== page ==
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How a New Vaccine Was Developed in Record Time in the 1960s

June 22, 2020 in History

By Dave Roos

It took just four years to get the mumps vaccine ready for market—but its development leaned heavily on groundwork that had been established during World War II.

The invention of the modern mumps vaccine is the stuff of medical textbook legend. In 1963, a star researcher at the pharmaceutical company Merck took a swab of his own daughter’s throat to begin cultivating a weakened form of the mumps virus. And just four years later, in record time, Merck licensed Mumpsvax as the world’s first effective vaccine against this common and contagious childhood illness.

But a closer look at the history of vaccines shows that this popular origin story overlooks the decades-long search for a mumps cure that began in earnest during World War II. And it overshadows the fact that during the 1940s and 1950s, researchers chasing vaccines for polio and measles made incremental breakthroughs in lab techniques that ultimately made swift development of the 1960s Mumpsvax possible.

The ‘Jeryl Lynn’ Strain

Dr. Maurice Hilleman, circa 1958.

At 1 a.m. on March 21, 1963, a five-year-old girl in Philadelphia woke her father, Dr. Maurice Hilleman, complaining of a sore throat. Hilleman, a prickly genius working at Merck, immediately diagnosed her with a case of the mumps, a generally harmless childhood illness for which there was no treatment, and sent her back to bed.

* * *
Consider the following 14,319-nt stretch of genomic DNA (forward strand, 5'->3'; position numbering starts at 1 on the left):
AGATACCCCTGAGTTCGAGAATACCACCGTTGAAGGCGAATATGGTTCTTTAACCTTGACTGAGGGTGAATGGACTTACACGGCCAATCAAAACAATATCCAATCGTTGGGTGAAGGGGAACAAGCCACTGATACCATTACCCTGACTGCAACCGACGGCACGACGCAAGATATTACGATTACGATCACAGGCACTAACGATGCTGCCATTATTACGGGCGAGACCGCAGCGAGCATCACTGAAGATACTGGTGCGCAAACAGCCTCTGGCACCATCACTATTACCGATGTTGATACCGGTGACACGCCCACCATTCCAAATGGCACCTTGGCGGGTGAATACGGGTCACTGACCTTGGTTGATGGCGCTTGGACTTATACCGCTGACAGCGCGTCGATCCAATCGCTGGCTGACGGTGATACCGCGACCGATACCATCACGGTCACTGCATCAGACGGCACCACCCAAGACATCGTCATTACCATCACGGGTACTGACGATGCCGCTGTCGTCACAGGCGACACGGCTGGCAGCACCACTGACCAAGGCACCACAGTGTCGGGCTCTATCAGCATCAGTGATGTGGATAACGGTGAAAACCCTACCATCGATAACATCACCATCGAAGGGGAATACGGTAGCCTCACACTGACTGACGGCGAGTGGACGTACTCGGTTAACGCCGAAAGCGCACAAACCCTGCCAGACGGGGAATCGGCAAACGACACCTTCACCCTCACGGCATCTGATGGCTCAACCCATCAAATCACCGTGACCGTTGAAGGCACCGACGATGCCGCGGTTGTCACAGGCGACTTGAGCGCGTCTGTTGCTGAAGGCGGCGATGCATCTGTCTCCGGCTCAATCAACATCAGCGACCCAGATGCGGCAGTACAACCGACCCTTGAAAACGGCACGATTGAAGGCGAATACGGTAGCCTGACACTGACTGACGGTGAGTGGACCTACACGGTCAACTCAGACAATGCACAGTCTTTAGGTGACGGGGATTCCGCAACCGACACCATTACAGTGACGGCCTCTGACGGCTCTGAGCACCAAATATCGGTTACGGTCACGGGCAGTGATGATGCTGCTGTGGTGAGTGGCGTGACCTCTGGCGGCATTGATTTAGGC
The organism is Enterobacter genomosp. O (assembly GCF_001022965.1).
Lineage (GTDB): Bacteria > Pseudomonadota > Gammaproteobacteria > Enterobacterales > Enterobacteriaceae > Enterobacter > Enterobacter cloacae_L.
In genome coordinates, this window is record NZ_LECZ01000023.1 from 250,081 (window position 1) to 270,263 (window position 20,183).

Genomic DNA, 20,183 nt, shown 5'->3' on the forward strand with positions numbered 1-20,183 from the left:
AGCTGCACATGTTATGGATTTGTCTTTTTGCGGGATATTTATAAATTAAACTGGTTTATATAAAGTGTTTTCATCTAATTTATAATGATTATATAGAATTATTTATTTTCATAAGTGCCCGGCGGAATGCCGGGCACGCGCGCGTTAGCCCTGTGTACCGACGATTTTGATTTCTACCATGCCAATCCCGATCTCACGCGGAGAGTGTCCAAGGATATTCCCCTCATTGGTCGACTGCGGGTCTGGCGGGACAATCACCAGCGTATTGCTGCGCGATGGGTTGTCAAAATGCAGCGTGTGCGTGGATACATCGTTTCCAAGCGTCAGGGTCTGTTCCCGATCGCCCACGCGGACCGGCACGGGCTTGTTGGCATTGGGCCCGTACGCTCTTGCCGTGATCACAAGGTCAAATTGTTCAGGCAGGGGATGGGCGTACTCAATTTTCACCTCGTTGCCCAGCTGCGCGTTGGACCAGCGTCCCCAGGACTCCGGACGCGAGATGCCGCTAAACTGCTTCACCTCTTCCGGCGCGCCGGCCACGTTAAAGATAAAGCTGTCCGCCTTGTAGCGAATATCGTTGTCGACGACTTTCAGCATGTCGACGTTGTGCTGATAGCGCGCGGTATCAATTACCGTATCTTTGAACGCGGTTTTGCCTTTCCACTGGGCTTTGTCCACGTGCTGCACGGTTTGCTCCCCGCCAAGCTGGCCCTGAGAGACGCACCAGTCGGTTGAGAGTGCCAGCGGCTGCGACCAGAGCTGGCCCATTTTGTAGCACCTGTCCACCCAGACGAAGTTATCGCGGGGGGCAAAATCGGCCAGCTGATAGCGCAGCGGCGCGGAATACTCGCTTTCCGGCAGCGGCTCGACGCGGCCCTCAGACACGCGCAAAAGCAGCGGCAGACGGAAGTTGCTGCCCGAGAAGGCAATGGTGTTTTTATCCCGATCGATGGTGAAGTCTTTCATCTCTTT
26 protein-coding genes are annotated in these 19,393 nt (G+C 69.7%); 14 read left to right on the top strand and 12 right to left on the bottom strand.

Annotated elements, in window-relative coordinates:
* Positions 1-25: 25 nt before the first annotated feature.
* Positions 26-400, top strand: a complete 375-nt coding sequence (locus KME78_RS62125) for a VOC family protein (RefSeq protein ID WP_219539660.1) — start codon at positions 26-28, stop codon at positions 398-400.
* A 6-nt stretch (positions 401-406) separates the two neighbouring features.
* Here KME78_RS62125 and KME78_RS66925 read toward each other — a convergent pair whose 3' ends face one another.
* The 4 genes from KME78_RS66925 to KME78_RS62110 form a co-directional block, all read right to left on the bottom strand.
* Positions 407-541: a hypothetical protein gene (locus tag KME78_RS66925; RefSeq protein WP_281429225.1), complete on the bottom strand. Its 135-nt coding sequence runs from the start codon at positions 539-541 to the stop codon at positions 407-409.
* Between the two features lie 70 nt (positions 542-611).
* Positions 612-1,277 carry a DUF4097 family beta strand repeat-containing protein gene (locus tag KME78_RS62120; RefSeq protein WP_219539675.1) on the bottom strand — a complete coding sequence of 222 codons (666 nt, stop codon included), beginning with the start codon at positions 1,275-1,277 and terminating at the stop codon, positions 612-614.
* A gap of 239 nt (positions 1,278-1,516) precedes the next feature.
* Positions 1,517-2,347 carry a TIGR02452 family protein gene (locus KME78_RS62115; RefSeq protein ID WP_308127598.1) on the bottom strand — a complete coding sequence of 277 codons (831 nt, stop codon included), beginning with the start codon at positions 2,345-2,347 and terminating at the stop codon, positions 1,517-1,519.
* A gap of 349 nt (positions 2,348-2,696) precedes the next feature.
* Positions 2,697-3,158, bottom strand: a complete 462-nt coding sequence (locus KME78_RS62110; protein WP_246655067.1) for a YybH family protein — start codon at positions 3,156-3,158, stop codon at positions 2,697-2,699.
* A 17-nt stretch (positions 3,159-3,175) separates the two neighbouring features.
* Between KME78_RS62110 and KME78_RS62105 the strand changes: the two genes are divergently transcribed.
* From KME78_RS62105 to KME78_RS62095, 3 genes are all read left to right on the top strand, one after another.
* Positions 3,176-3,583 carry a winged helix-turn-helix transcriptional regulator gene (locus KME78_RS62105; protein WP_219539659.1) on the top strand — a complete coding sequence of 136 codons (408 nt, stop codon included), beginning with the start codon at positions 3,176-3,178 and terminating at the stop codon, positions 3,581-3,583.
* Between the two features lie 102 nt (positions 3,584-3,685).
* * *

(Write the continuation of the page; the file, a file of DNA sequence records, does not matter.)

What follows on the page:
But Hilleman couldn’t go back to sleep—he had an idea. Another research lab had just licensed a measles vaccine based on a new technique for growing weakened forms of a live virus in chicken embryos. Maybe he could do the same thing for mumps. Hilleman rushed to Merck for sampling supplies, came back and swabbed his daughter’s throat, then drove the viral culture back to the lab.

The mumps vaccine Hilleman developed in 1967 from that late-night inspiration is still in use as part of the combination measles, mumps and rubella (MMR) vaccine given to infants the world over. In the United States alone, mumps used to infect 186,000 kids a year in the 1960s. Today, thanks to the vaccine, there are fewer than 1,000 mumps infections annually.

Perhaps the most charming part of Hilleman’s mumps vaccine story is that he named the strain of mumps virus used to make the vaccine after his young daughter, Jeryl Lynn. The same Jeryl Lynn strain is still used in mumps vaccine production today.

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